Speech and Language Rehabilitation
The Speech and Language Pathology Department at The Northwest Texas Healthcare System focuses on evaluating, treating and managing both adults and children with disorders of speech, voice, language, cognition, memory or swallowing. The staff works with a variety of specialties, including: neurology, otolaryngology (ear, nose and throat), radiology, oncology and general medicine. Patients receive individualized treatment plans that focus on establishing or reestablishing optimal communication and swallowing function.
Find a Doctor
To find a doctor affiliated with Northwest Texas Healthcare System, contact our free physician referral service at 800-887-1114 or search our online directory.
People with the following conditions may benefit from the expertise of a speech-language pathologist:
- Brain tumor
- Developmental delays and disorders
- Head and neck surgery
- Neurological/Post-neurological condition
- Neuromuscular disease
- Trauma Disorders
Among the disorders treated by Northwest Texas Healthcare System speech and language pathologists include:
- Aphasia – difficulty speaking or understanding speech
- Apraxia – difficulty forming words due to motor condition
- Cognitive disorders – amnesia, dementia, delirium, etc.
- Dysarthria – unclear articulation
- Dysphagia – difficulty swallowing
- Glossectomy – surgical removal of part or all of the tongue
- Laryngectomy – total or partial voice box removal
- Voice disorders – caused by nodules, polyps or sores
Pediatric Speech-Language Outpatient Clinic
The Pediatric Speech-Language Pathology Outpatient Clinic at Northwest Texas Healthcare System provides physical therapy, occupational therapy and speech pathology services to children. Specific pediatric speech-language disorders that are treated by speech-language pathologists at the clinic are described below.
- Articulation and phonology (production of speech sounds)
- Childhood apraxia of speech
- Dysphagia (modified barium swallow studies)
- Executive functioning and cognitive skills
- Expressive language, including:
- Answering questions
- Making requests
- Vocabulary and basic concepts
- Family education and home programs
- Nonverbal Language
- Receptive Language
- Comprehension of written and spoken information
- Following directions
- Social Language/Pragmatics and problem solving
- SOS® (Sequential-Oral-Sensory) feeding therapy
People with swallowing disorders may be asked to take video fluoroscopic swallowing exam (VFSE), also called a modified barium swallow exam (MBS). In this radiologic examination, doctors use a special x-ray called fluoroscopy. The doctor observes the patient swallowing various substances made from barium, a metallic chemical, to evaluate his or her ability to swallow safely and effectively. A speech-language pathologist is usually present at the exam with the doctor and patient. The speech-language pathologist may then use information from the VFSE to help the patient learn new swallowing techniques and strategies.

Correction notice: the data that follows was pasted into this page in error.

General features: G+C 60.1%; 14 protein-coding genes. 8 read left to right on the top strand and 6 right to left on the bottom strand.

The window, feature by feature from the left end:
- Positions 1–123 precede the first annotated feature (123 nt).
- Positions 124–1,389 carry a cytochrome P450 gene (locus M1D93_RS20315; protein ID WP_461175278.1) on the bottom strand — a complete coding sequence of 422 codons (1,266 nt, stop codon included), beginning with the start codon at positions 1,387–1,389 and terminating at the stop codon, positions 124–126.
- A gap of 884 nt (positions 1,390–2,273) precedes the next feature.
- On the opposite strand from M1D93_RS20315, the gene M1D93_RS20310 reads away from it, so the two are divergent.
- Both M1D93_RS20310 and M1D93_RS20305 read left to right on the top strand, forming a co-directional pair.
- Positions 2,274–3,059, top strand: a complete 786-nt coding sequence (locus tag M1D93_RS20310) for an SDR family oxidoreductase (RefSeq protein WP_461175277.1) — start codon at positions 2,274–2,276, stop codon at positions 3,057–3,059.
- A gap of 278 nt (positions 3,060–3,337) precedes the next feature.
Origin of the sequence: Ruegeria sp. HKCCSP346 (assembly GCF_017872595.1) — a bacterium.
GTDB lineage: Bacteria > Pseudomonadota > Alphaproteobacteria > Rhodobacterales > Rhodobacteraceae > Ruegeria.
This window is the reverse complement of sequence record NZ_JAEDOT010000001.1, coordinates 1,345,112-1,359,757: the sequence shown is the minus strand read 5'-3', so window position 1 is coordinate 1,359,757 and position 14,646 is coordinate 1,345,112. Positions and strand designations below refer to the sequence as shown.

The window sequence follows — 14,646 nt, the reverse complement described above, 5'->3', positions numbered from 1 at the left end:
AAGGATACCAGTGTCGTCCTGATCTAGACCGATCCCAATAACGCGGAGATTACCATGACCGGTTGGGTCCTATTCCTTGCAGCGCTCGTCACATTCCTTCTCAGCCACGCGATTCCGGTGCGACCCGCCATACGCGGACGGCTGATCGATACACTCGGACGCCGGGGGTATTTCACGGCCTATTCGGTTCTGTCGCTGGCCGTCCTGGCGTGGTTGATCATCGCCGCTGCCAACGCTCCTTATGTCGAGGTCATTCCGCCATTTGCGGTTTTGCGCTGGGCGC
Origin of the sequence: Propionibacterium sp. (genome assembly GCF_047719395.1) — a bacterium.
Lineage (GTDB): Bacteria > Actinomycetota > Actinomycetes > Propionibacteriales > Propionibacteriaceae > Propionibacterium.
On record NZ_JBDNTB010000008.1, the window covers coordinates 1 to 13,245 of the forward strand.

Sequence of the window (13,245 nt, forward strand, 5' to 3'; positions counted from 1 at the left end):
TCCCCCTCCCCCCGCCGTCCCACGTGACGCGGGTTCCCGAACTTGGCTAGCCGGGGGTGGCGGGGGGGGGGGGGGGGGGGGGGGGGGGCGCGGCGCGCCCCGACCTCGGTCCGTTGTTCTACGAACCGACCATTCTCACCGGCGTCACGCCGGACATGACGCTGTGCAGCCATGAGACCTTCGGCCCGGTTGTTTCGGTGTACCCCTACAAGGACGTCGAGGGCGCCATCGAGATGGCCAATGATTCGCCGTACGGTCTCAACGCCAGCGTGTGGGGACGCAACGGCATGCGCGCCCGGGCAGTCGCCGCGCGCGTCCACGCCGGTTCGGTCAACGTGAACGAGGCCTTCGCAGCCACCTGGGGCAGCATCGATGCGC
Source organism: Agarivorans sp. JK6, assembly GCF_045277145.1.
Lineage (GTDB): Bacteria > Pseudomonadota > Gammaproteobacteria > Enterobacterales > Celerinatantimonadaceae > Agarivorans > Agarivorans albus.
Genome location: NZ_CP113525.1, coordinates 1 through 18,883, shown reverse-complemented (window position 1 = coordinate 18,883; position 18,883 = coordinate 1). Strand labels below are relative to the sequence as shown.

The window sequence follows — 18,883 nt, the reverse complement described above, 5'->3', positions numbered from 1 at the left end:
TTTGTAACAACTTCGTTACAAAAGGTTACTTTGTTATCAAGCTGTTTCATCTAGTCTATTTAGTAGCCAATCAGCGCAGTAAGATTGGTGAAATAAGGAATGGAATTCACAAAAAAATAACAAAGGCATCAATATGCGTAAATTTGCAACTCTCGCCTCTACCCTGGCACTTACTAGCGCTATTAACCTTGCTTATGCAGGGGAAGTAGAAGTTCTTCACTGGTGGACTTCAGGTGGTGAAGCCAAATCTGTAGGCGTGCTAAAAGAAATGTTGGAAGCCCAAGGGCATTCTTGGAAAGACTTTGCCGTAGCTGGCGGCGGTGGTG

Fiberoptic Endoscopic Evaluation of Swallowing (FEES)
Fiberoptic Endoscopic Evaluation of Swallowing (FEES) is an instrumental evaluation provided by specially trained speech-language pathologists to evaluate swallow function in individuals with dysphagia. In the FEES procedure, a flexible endoscope is introduced transnasally to the patient’s pharynx where the clinician can clearly view laryngeal and pharyngeal structures and their functions. FEES can be completed in the patient’s typical eating position at bedside or in a private treatment room.
During the evaluation, the patient is given any type of food or liquid to assess swallow function. A small amount of food coloring is usually added to assist with delineation of tissue, secretions and bolus trials. Upon completion of the FEES we are able to provide recommendations regarding the safest, least restrictive oral diet, appropriate compensations and treatment strategies to improve safety and reduce the risk of aspiration-related illness.
Training of Clinical Staff
The clinical staff includes seven speech-language pathologists certified by the American Speech-Language Hearing Association. As part of an academic medical institution, graduate students majoring in speech-language pathology also provide clinical services under direct supervision from clinical staff.